In addition to having a super fun Slack channel to chat with my fellow mentees, I meet with my mentor bimonthly to talk manuscripts, receive feedback and ask questions/get answers about the publishing industry. If that wasn’t valuable enough, we’ve so far been through two webinars led by Ebony, that have been PHENOMENAL. The first helped us think more critically about how successful picture books are structured and why they work, and the second – honestly one of my favorite craft courses I have ever taken – was about taking inspiration from hip-hop music, using literary devices to revise with intentionality. That course was incredibly beneficial to me – it made me want to toss all my old drafts out the window and revise my heart out, haha! And in seriousness, taking the lessons I learned from that course did guide a revision of a current project that, I think, is my best work yet.  When Ebony’s courses go live on Thursday (08/18), I HIGHLY recommend that aspiring picture book writers sign up!

PB Rising Stars has brought me a crew of incredible women who will one day take the PB world by storm, as well as got me connected with published writers that I can learn from. At this juncture in my PB journey, this is exactly what I needed.

AD: This is AMAZING!! You’re spot on about the ‘No Mans’ Land’ of agented but pre-published. I’m so glad you and Tonya were matched and that you’ve taken away many valuable insights from the process. These connections and communities that we immerse ourself in on our journey’s can do so much for our growth, confidence, and motivation. I look forward to checking out Ebony’s classes! Sounds awesome!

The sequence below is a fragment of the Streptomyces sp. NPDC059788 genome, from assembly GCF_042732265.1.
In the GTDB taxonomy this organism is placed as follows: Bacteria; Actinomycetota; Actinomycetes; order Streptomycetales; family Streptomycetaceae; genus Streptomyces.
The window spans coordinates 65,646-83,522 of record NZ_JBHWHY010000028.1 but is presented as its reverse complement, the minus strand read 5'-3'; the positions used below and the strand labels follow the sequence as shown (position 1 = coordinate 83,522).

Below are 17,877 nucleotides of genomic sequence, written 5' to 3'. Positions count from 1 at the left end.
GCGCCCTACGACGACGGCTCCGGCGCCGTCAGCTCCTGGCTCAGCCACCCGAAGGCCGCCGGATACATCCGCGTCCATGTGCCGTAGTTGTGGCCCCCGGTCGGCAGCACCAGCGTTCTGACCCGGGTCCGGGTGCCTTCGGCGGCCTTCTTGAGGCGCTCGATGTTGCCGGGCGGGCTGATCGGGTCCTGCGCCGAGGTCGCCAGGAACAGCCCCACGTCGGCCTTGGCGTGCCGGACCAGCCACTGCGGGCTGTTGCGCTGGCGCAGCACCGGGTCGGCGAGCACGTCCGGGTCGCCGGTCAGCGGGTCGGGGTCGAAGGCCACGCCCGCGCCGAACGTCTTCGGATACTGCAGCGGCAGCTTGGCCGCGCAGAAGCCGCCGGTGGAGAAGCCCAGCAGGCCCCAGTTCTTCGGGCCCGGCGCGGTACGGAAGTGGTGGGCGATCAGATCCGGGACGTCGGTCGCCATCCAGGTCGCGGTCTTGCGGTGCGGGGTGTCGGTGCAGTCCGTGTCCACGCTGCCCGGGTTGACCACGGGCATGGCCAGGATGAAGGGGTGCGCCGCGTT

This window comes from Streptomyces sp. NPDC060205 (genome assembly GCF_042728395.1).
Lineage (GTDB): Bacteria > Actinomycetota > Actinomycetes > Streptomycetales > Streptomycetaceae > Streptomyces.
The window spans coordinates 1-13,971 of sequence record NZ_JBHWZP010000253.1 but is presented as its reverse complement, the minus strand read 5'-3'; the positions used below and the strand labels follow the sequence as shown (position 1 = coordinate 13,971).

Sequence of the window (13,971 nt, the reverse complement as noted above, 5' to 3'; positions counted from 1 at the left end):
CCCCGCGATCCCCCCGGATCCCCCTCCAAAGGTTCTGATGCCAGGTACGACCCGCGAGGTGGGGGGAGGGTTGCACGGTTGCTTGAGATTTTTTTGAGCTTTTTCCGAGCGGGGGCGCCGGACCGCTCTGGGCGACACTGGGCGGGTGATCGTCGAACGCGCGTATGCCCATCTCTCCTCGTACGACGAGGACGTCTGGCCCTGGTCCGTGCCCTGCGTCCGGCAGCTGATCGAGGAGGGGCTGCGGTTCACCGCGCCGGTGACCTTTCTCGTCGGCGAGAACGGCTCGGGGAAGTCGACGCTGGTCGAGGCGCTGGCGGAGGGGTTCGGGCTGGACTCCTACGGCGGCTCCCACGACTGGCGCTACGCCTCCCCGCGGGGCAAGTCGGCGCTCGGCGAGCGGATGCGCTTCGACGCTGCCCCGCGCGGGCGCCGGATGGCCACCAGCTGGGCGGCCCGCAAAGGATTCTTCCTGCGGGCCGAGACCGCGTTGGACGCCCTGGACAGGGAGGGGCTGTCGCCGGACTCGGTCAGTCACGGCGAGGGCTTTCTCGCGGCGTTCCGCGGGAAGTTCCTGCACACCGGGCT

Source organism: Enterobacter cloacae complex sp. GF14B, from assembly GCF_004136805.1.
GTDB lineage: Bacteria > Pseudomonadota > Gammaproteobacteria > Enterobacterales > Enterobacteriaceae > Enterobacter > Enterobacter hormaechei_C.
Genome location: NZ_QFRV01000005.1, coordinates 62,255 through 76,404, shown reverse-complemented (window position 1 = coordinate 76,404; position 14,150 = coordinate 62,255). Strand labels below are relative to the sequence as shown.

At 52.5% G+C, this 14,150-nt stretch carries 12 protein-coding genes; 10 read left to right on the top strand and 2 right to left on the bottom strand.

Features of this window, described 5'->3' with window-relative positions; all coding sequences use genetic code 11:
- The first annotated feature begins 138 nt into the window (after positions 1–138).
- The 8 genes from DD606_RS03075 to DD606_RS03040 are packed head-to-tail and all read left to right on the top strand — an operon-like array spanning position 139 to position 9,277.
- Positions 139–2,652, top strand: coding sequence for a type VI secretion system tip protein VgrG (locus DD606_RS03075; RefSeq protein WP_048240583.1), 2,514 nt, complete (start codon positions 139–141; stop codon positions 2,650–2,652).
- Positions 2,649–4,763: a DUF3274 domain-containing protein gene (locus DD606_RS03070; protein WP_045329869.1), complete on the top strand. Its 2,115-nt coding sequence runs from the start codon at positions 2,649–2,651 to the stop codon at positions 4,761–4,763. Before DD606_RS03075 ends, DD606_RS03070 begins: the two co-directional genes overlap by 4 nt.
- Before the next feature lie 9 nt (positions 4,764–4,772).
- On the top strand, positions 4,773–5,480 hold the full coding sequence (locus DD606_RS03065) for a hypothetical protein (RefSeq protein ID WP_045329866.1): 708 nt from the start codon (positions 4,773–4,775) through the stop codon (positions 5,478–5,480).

Alright let’s do a speed round…

  • Top three favorite children’s books of all time? 
  1. The Rainbow Fish: I can’t remember what it was about now, but it had that beautiful shiny cover! I have always loved shiny things, hahaha! 
  2. The Junie B. Jones series: I loved this series as a young girl, and I remember getting excited each and every time I got to buy new ones at what was then Crown bookstores.
  3. Captain Underpants: There was no joy in life greater than when the Book Fair would come to school, and my parents had given me money for the latest Captain Underpants books! I loved these so much, that I went and saw the movie when it came in 2017 (at the ripe old age of 27), and I had a BLAST reliving childhood.
  • Coffee, tea (or neither) Definitely tea for me! As the child of a Jamaican immigrant, I am inclined to agree that the Brits are right on this one. Tea is everything!
  • Where is your safe place? I feel the most at ease and at peace when I am at the beach, which is why I love living on the west side of LA. I’m about 15 minutes from the beach, and just being able to take a walk on the beach every day is so soothing and centering for me.